NASA's New Horizons spacecraft is about to explore more distant worlds than ever before, when it flies past the 2014 MU69 in the early hours of the New Year.
Over the past two weeks, the ship has gradually resorted to help, as NASA scientists conducted a series of checks and corrections of the trajectory to make sure that the New Horizons are on the right path in order to gather as much information about the mysterious object as possible.– without colliding with any debris that may be hidden in the outer limits of our solar system.
“This last day was probably the busiest for us,” said Alice Bowman, Operations Manager for the New Horizons Mission at APL, on CNET's CBS News site. "These optical navigation measurements have become much closer to each other, which means that most of the team did not sleep all night."
She also said that the spacecraft would be 19 miles from the aiming point. This is approximately 2,200 miles from the facility.
On December 15, 12 researchers who make up the New Horizons Danger Monitoring Team confirmed that the approach trajectory was safe using the New Horizons long-range telescopic reconnaissance vehicle (LORRI). If they had Having discovered satellites or rings near Ultima, NASA would prefer to use an additional flight path, while the New Horizons corrected the course and flew past the object from a much greater distance.
“The team fully agreed that the spacecraft should remain on a closer trajectory, and the mission leadership accepted our recommendation,” said Mark Showalter, the head of the hazard team.
At the moment, New Horizons will fly over Ultima Thule from a distance of 3,500 kilometers (about 2,200 miles) – its best path. To put this in perspective, remember? New Horizons cameras shot them when they flew 12,500 kilometers (about 7,800 miles) from the surface of a distant dwarf planet.
Thus, the New Horizons will approach Ultima Thule three times closer than Pluto, and provide NASA researchers with valuable images and scientific data about a world about which we know practically nothing.
On December 26, New Horizons entered the Encounter Mode, a type of "safe mode", which ensures the fulfillment of the scientific mission tasks even in the event of a spacecraft malfunction. Under normal circumstances, a malfunction causes the New Horizons phone to call home for help, but due to the fact that it takes 12 hours, it is risky to do it when the spacecraft approaches.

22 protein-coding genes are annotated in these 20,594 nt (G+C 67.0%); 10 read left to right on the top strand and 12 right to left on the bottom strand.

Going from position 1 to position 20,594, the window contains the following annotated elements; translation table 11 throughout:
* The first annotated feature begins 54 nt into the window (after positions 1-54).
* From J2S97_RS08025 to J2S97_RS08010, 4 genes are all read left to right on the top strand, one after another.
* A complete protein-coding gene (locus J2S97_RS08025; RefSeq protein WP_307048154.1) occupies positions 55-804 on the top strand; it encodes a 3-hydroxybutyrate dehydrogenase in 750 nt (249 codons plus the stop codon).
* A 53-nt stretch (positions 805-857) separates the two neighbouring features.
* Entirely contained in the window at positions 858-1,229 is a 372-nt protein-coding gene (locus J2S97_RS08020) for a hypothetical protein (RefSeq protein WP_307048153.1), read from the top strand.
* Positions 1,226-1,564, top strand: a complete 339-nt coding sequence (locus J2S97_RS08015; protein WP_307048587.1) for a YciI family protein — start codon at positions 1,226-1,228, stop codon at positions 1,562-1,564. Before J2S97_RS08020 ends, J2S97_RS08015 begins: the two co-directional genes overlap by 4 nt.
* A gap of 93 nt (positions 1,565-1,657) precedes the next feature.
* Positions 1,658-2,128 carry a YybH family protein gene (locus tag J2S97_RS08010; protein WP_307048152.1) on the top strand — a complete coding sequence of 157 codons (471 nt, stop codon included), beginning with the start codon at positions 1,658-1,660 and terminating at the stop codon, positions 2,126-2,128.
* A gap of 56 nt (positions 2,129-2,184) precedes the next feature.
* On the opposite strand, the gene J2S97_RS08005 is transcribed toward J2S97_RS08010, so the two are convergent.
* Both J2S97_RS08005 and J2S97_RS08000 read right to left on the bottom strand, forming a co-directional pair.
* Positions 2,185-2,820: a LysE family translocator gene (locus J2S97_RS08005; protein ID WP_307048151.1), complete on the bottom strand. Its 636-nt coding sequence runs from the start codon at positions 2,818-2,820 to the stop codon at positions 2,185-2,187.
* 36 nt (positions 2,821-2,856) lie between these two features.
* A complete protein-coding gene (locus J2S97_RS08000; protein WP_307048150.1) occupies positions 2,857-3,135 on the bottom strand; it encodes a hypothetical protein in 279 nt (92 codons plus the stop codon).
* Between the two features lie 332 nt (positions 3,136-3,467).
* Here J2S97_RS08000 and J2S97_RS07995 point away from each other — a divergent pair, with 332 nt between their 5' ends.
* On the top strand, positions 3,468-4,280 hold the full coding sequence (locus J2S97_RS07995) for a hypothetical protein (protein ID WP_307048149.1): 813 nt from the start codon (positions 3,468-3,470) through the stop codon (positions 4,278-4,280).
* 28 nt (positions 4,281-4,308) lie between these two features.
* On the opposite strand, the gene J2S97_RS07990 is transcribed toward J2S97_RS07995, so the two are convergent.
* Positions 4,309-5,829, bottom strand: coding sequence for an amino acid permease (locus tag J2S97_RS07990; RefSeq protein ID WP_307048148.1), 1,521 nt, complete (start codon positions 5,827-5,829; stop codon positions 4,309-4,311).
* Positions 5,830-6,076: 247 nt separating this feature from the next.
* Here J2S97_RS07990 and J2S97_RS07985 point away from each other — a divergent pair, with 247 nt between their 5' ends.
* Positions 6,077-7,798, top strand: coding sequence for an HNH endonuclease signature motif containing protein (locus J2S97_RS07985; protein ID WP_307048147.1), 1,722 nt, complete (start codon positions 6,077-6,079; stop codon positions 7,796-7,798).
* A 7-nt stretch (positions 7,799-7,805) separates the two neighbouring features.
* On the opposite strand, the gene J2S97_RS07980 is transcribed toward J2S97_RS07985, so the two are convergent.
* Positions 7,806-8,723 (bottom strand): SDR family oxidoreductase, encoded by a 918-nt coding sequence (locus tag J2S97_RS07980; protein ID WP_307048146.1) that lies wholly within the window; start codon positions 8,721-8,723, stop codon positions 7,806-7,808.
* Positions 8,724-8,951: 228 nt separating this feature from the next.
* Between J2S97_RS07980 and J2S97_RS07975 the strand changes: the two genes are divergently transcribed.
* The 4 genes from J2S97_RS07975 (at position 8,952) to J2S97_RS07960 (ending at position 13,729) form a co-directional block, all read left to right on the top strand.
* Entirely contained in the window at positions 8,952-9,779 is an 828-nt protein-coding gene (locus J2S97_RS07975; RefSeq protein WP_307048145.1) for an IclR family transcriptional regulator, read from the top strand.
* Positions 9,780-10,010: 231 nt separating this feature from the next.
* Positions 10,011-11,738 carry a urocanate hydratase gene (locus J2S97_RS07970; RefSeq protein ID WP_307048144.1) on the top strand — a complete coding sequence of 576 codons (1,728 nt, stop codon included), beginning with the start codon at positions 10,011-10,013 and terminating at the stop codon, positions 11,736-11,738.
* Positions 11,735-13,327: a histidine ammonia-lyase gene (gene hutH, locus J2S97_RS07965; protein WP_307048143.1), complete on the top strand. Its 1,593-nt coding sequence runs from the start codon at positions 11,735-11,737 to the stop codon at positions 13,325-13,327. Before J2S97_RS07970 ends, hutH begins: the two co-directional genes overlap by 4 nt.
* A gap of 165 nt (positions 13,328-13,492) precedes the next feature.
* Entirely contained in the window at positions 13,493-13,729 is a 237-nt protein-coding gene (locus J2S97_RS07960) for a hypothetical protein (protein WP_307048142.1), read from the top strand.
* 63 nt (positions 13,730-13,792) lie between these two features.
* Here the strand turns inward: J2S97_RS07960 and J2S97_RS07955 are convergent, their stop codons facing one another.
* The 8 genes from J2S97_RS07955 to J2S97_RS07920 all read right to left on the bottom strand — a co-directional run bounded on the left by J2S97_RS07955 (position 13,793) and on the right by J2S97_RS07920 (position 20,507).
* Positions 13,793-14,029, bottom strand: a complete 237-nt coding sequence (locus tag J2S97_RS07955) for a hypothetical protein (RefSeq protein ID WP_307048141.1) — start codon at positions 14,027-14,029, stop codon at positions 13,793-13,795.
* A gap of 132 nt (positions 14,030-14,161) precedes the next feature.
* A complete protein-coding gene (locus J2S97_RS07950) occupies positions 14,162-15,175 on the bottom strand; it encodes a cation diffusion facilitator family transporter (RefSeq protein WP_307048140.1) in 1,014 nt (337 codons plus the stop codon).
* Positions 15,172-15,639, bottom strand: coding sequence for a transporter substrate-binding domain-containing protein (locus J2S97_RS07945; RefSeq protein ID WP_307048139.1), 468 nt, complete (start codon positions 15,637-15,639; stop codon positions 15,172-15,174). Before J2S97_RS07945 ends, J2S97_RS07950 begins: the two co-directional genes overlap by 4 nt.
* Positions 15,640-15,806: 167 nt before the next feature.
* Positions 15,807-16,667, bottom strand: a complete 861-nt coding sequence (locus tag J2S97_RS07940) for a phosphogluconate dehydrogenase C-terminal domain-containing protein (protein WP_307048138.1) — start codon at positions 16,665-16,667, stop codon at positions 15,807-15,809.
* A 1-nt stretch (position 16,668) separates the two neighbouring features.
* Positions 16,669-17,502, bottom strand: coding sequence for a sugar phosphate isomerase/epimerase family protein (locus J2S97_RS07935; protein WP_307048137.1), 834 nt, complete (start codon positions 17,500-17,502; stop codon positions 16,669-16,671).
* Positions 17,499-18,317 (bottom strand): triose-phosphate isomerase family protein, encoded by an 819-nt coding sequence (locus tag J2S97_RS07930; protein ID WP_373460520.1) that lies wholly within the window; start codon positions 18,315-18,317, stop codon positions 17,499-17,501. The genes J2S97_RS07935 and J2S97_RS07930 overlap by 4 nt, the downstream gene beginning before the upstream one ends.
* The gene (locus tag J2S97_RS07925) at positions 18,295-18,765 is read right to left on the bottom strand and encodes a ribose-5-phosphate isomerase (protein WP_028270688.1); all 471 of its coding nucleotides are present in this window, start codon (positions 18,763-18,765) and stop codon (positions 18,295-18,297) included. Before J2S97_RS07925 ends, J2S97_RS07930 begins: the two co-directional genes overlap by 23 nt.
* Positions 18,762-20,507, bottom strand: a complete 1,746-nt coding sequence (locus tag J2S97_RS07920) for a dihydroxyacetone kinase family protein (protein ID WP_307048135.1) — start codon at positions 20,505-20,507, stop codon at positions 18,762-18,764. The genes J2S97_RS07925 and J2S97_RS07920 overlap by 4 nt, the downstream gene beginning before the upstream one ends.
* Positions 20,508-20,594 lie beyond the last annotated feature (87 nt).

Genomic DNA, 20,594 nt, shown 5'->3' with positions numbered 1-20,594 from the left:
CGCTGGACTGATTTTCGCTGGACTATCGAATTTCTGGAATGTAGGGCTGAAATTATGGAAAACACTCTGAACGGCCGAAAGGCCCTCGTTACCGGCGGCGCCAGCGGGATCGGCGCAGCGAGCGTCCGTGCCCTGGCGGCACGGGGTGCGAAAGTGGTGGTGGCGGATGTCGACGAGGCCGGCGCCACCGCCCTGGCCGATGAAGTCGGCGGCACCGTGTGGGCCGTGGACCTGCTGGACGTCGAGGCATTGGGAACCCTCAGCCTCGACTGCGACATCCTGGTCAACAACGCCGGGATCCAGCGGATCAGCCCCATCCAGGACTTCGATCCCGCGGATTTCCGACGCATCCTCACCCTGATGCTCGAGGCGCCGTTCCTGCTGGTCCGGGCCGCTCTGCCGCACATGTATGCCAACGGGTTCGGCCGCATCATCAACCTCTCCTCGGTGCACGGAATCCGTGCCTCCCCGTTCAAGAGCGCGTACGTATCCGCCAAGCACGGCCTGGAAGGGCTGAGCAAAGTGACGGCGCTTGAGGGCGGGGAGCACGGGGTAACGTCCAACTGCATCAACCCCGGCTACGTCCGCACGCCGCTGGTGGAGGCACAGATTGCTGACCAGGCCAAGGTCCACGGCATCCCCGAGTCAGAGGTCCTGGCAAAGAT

In practice, entering the Encounter mode means that the spacecraft is already on its own. With thousands of instructions loaded into his onboard computers, he began his subtle dance, 1 billion miles behind Pluto.
Two days before we left New Horizons on our own devices, he photographed the far “world space” with the highest resolution: a dark pixel blur below shows the Ultima Thule in its center, at a distance of 10 million kilometers (about 6.3 million miles) ,
Within a week, this tiny pixel of light in the distance will become a world known. Let's see what it looks like, what it is made of, how cold it is, its mass and whether it has its own satellites.
New Horizons will literally ring in the New Year, flying past the most distant world that we have ever explored, with the closest approach, which will be set at 12:33 EST on January 1. Although the United States is currently in the middle of the ongoing closure of the federal government, you can still track flight reactions and flight simulations on the New Horizons mission website. Data and images from the flyby are expected later, on New Year's Day, approximately after 11:30 am EST.
We hope that New Horizons will also put 2019 on the right track, so I advise you to choose the interstellar soundtrack on New Year's Eve, settle in it and admire the new world that we are going to open.
First published December 26, 4:23 pm. PT
Update, December 27, 6:35 pm. PT: It adds that New Horizons has switched to Encounter Mode and is on its way to its historic overflight.
Update, December 31, 8:55 AM Pacific Time: Adds a comment from the APL Mission Operations Manager.
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